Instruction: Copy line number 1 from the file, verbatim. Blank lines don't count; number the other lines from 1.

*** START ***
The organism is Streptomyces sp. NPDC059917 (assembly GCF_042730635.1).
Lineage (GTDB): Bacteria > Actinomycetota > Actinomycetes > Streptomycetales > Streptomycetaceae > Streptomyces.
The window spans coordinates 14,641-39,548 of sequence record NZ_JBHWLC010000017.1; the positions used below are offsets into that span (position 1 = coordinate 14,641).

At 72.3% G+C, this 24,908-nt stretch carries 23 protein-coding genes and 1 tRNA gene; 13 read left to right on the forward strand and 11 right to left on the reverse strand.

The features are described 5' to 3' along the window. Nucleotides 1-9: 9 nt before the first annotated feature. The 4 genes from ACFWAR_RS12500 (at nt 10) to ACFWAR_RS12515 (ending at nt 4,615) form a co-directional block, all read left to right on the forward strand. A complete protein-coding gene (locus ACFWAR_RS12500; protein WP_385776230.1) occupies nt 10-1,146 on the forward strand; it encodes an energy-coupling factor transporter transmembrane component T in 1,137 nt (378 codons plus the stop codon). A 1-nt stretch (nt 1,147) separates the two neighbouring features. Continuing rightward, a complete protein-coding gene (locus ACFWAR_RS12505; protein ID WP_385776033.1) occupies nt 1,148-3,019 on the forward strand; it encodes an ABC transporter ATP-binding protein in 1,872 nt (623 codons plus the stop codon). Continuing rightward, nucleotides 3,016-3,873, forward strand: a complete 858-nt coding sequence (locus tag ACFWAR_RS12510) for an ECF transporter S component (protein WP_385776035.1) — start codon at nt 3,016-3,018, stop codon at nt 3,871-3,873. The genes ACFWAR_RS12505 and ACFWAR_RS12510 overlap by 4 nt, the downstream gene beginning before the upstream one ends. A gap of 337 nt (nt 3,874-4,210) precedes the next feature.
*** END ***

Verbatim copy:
The organism is Streptomyces sp. NPDC059917 (assembly GCF_042730635.1).